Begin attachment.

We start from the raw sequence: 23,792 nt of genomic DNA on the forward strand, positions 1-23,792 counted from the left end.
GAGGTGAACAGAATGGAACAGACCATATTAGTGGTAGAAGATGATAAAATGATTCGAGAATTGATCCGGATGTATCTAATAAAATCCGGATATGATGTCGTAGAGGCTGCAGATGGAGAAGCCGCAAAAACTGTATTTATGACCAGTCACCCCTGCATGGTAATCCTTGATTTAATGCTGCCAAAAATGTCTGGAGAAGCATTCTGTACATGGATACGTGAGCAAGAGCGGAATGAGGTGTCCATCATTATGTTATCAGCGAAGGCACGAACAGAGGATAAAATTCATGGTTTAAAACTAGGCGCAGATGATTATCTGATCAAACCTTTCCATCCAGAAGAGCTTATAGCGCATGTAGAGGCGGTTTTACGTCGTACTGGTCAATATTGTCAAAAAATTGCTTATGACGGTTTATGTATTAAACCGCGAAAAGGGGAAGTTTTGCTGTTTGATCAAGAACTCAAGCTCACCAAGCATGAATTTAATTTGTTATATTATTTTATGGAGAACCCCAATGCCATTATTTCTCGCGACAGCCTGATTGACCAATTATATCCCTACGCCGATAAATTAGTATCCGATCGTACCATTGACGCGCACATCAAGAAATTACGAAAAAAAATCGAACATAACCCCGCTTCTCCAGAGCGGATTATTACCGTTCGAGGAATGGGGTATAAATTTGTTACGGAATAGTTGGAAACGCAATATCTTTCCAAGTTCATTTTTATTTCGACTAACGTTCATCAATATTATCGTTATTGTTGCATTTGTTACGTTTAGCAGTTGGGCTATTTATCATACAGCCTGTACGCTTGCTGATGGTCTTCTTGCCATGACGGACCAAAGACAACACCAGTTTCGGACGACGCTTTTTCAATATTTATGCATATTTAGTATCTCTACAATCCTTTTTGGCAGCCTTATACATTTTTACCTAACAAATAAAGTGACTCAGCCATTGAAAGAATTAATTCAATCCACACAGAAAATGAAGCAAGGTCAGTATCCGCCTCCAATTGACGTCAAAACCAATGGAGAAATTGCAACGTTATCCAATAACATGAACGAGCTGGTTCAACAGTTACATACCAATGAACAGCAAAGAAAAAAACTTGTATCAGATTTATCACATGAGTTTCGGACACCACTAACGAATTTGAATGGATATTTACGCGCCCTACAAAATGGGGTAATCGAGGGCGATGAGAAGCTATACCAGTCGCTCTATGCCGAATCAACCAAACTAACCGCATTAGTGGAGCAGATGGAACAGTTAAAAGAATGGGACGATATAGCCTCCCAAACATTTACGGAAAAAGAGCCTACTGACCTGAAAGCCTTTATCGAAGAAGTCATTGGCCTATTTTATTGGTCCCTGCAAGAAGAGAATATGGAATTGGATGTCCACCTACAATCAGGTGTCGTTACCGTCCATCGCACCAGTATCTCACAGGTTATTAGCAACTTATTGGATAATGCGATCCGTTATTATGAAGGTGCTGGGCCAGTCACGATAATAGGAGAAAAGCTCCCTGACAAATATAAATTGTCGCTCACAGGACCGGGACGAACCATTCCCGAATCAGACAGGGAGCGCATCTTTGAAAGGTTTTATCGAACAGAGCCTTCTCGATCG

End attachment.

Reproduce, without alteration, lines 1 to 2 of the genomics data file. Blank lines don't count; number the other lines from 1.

We start from the raw sequence: 23,792 nt of genomic DNA on the forward strand, positions 1-23,792 counted from the left end.
GAGGTGAACAGAATGGAACAGACCATATTAGTGGTAGAAGATGATAAAATGATTCGAGAATTGATCCGGATGTATCTAATAAAATCCGGATATGATGTCGTAGAGGCTGCAGATGGAGAAGCCGCAAAAACTGTATTTATGACCAGTCACCCCTGCATGGTAATCCTTGATTTAATGCTGCCAAAAATGTCTGGAGAAGCATTCTGTACATGGATACGTGAGCAAGAGCGGAATGAGGTGTCCATCATTATGTTATCAGCGAAGGCACGAACAGAGGATAAAATTCATGGTTTAAAACTAGGCGCAGATGATTATCTGATCAAACCTTTCCATCCAGAAGAGCTTATAGCGCATGTAGAGGCGGTTTTACGTCGTACTGGTCAATATTGTCAAAAAATTGCTTATGACGGTTTATGTATTAAACCGCGAAAAGGGGAAGTTTTGCTGTTTGATCAAGAACTCAAGCTCACCAAGCATGAATTTAATTTGTTATATTATTTTATGGAGAACCCCAATGCCATTATTTCTCGCGACAGCCTGATTGACCAATTATATCCCTACGCCGATAAATTAGTATCCGATCGTACCATTGACGCGCACATCAAGAAATTACGAAAAAAAATCGAACATAACCCCGCTTCTCCAGAGCGGATTATTACCGTTCGAGGAATGGGGTATAAATTTGTTACGGAATAGTTGGAAACGCAATATCTTTCCAAGTTCATTTTTATTTCGACTAACGTTCATCAATATTATCGTTATTGTTGCATTTGTTACGTTTAGCAGTTGGGCTATTTATCATACAGCCTGTACGCTTGCTGATGGTCTTCTTGCCATGACGGACCAAAGACAACACCAGTTTCGGACGACGCTTTTTCAATATTTATGCATATTTAGTATCTCTACAATCCTTTTTGGCAGCCTTATACATTTTTACCTAACAAATAAAGTGACTCAGCCATTGAAAGAATTAATTCAATCCACACAGAAAATGAAGCAAGGTCAGTATCCGCCTCCAATTGACGTCAAAACCAATGGAGAAATTGCAACGTTATCCAATAACATGAACGAGCTGGTTCAACAGTTACATACCAATGAACAGCAAAGAAAAAAACTTGTATCAGATTTATCACATGAGTTTCGGACACCACTAACGAATTTGAATGGATATTTACGCGCCCTACAAAATGGGGTAATCGAGGGCGATGAGAAGCTATACCAGTCGCTCTATGCCGAATCAACCAAACTAACCGCATTAGTGGAGCAGATGGAACAGTTAAAAGAATGGGACGATATAGCCTCCCAAACATTTACGGAAAAAGAGCCTACTGACCTGAAAGCCTTTATCGAAGAAGTCATTGGCCTATTTTATTGGTCCCTGCAAGAAGAGAATATGGAATTGGATGTCCACCTACAATCAGGTGTCGTTACCGTCCATCGCACCAGTATCTCACAGGTTATTAGCAACTTATTGGATAATGCGATCCGTTATTATGAAGGTGCTGGGCCAGTCACGATAATAGGAGAAAAGCTCCCTGACAAATATAAATTGTCGCTCACAGGACCGGGACGAACCATTCCCGAATCAGACAGGGAGCGCATCTTTGAAAGGTTTTATCGAACAGAGCCTTCTCGATCG